Bhagyodaya, Bhāgyōdaya, Bhāgyodaya, Bhagya-udaya: 9 definitions
Bhagyodaya means something in Hinduism, Sanskrit, Marathi, Hindi. If you want to know the exact meaning, history, etymology or English translation of this term then check out the descriptions on this page. Add your comment or reference to a book if you want to contribute to this summary article.
Alternative spellings of this word include Bhagyoday.
Purana and Itihasa (epic history)Source: archive.org: Shiva Purana - English Translation
Bhāgyodaya (भाग्योदय) refers to the “rise of fortune” (i.e., one whose fortune is in its ascendancy), according to the Śivapurāṇa 2.3.11.—Accordingly, as Himavat (Himālaya) eulogised Śiva: “[...] O great lord, your divine sports are incomprehensible. They bestow happiness on saintly men. Your nature is subservient to the devotees and you are under their control. You are the performer of all activities. O lord, you have come here because my fortune is in its ascendancy [i.e., bhāgyodaya]. You have been described as a bestower of favours to the distressed. You have put me under your patronage and protection. [...]”.
The Purana (पुराण, purāṇas) refers to Sanskrit literature preserving ancient India’s vast cultural history, including historical legends, religious ceremonies, various arts and sciences. The eighteen mahapuranas total over 400,000 shlokas (metrical couplets) and date to at least several centuries BCE.
Languages of India and abroad
Marathi-English dictionarySource: DDSA: The Molesworth Marathi and English Dictionary
bhāgyōdaya (भाग्योदय).—m (S) Dawn of good fortune; rising prosperity. Ex. bhāgyōdayēṃ bhajatī tyā prabhudēvarāyā ||.Source: DDSA: The Aryabhusan school dictionary, Marathi-English
bhāgyōdaya (भाग्योदय).—m Dawn of good fortune; rising prosperity.
Marathi is an Indo-European language having over 70 million native speakers people in (predominantly) Maharashtra India. Marathi, like many other Indo-Aryan languages, evolved from early forms of Prakrit, which itself is a subset of Sanskrit, one of the most ancient languages of the world.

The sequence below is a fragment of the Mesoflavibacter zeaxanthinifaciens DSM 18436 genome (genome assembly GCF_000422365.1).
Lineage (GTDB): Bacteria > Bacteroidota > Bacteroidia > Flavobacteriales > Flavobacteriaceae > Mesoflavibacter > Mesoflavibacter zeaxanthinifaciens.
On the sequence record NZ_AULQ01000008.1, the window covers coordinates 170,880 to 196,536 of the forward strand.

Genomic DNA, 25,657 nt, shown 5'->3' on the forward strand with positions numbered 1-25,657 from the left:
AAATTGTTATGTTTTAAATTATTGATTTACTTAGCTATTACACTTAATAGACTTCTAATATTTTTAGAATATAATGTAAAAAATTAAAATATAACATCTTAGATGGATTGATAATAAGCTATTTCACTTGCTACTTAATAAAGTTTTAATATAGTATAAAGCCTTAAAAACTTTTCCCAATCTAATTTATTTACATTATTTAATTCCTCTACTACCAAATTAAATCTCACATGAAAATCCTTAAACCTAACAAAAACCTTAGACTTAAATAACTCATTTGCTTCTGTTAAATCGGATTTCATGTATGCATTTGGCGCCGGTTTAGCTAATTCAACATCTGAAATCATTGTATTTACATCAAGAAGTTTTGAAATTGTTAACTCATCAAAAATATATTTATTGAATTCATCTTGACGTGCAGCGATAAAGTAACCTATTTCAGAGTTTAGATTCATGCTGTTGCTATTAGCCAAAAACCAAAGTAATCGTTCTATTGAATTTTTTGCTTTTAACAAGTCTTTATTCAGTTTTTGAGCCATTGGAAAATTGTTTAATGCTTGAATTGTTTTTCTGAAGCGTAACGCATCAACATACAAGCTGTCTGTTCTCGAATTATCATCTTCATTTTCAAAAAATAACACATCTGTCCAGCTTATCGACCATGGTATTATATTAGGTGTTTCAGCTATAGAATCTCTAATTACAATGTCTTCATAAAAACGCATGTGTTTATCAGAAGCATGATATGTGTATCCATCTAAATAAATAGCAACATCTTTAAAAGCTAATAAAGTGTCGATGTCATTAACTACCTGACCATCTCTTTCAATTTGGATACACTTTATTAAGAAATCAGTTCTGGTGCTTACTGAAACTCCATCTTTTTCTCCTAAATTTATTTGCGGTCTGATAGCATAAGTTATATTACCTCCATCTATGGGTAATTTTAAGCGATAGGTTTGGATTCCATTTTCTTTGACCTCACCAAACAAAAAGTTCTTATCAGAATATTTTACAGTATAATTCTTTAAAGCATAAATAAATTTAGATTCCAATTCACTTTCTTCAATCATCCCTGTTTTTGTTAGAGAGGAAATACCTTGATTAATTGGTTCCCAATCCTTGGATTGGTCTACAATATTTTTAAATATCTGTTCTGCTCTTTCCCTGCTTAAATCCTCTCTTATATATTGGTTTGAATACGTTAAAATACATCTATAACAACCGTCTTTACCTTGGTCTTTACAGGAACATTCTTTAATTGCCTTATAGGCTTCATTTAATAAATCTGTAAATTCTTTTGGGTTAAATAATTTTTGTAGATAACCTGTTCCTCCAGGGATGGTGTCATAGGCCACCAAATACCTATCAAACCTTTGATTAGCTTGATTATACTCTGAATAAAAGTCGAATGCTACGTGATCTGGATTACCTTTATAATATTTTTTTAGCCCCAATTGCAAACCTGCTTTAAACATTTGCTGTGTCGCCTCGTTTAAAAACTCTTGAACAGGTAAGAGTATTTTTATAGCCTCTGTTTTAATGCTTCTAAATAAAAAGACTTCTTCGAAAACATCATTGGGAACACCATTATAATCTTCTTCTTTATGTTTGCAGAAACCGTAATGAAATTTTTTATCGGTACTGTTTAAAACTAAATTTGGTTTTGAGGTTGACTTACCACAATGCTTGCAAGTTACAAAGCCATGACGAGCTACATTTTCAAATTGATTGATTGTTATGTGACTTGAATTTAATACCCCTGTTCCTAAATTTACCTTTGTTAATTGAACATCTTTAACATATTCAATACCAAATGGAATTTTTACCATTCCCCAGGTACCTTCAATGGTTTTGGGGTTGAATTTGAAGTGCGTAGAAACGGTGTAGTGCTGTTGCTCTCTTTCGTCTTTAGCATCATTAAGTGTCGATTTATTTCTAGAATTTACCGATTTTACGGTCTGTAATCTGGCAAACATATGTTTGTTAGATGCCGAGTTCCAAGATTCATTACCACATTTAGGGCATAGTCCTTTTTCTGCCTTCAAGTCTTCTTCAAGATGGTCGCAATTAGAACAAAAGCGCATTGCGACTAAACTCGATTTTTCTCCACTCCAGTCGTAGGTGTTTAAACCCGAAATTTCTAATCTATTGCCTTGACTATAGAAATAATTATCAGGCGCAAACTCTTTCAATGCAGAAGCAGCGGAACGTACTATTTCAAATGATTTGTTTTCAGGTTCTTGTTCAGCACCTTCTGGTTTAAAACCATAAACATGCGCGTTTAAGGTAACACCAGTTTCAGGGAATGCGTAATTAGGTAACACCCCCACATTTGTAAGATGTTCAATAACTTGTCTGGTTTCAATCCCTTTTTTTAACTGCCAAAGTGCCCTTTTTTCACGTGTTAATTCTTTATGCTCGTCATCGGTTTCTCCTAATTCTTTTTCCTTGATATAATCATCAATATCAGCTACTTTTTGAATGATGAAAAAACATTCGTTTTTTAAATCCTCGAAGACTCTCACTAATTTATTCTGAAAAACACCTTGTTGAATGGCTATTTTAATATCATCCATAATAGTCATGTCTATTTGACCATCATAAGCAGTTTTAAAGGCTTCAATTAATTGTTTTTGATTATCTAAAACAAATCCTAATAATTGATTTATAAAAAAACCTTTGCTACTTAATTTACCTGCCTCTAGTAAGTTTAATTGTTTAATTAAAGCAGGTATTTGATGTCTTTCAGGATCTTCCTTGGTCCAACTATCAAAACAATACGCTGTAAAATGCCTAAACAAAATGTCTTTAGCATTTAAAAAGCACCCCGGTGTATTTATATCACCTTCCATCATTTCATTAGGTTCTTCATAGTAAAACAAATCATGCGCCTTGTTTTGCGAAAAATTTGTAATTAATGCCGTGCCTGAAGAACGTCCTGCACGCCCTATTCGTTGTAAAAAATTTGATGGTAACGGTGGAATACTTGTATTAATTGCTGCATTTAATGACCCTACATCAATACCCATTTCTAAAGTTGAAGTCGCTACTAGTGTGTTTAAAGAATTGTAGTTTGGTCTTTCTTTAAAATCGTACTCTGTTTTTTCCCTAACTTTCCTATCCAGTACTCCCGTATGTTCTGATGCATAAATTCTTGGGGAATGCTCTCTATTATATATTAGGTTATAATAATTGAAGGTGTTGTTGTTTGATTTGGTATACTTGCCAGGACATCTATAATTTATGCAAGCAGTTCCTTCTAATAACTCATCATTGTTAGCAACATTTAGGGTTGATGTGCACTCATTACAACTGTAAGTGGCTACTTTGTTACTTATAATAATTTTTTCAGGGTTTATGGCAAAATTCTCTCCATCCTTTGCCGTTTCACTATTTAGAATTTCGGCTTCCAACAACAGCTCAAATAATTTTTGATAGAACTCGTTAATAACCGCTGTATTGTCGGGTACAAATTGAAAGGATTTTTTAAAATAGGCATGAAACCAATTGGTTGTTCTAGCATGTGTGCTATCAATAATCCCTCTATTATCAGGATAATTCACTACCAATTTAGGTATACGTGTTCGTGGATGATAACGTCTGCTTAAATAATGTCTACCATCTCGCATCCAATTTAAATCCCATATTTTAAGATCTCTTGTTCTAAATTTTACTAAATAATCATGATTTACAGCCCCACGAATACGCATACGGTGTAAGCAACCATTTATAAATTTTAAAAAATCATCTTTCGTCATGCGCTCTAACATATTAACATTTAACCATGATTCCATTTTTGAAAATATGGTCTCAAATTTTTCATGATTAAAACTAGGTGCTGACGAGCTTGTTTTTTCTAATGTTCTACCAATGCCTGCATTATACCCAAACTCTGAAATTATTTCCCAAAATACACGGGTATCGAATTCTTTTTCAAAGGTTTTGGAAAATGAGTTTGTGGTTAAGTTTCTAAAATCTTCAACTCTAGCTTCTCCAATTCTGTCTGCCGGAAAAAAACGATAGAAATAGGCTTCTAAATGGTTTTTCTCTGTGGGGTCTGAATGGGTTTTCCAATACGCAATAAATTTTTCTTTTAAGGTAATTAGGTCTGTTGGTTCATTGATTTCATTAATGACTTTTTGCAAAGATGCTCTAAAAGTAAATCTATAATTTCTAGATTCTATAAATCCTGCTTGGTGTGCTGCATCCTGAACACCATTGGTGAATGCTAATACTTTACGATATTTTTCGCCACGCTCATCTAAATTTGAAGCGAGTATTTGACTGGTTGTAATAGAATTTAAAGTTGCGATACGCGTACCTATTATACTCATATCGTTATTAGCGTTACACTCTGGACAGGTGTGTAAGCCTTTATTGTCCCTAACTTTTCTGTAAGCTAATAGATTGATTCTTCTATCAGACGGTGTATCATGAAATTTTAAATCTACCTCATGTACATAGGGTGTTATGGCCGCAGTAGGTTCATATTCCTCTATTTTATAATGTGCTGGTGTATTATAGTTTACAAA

Sanskrit dictionarySource: DDSA: The practical Sanskrit-English dictionary
1) dawn of good fortune, lucky occurrence.
Derivable forms: bhāgyodayaḥ (भाग्योदयः).
Bhāgyodaya is a Sanskrit compound consisting of the terms bhāgya and udaya (उदय).Source: Cologne Digital Sanskrit Dictionaries: Cappeller Sanskrit-English Dictionary
Bhāgyodaya (भाग्योदय).—[masculine] [plural] luck, welfare.Source: Cologne Digital Sanskrit Dictionaries: Monier-Williams Sanskrit-English Dictionary
Bhāgyodaya (भाग्योदय):—[from bhāgya > bhāga] m. rise of fortune, rising prosperity, [Amaru-śataka]
[Sanskrit to German]
Sanskrit, also spelled संस्कृतम् (saṃskṛtam), is an ancient language of India commonly seen as the grandmother of the Indo-European language family (even English!). Closely allied with Prakrit and Pali, Sanskrit is more exhaustive in both grammar and terms and has the most extensive collection of literature in the world, greatly surpassing its sister-languages Greek and Latin.
Hindi dictionarySource: DDSA: A practical Hindi-English dictionary
Bhāgyodaya (भाग्योदय) [Also spelled bhagyoday]:—(nm) advent of good luck, commencement of a run of good luck,
Kannada-English dictionarySource: Alar: Kannada-English corpus
Bhāgyōdaya (ಭಾಗ್ಯೋದಯ):—[noun] = ಭಾಗ್ಯ - [bhagya -] 2, 3 & 4.
Kannada is a Dravidian language (as opposed to the Indo-European language family) mainly spoken in the southwestern region of India.
See also (Relevant definitions)
Ends with: Saubhagyodaya.
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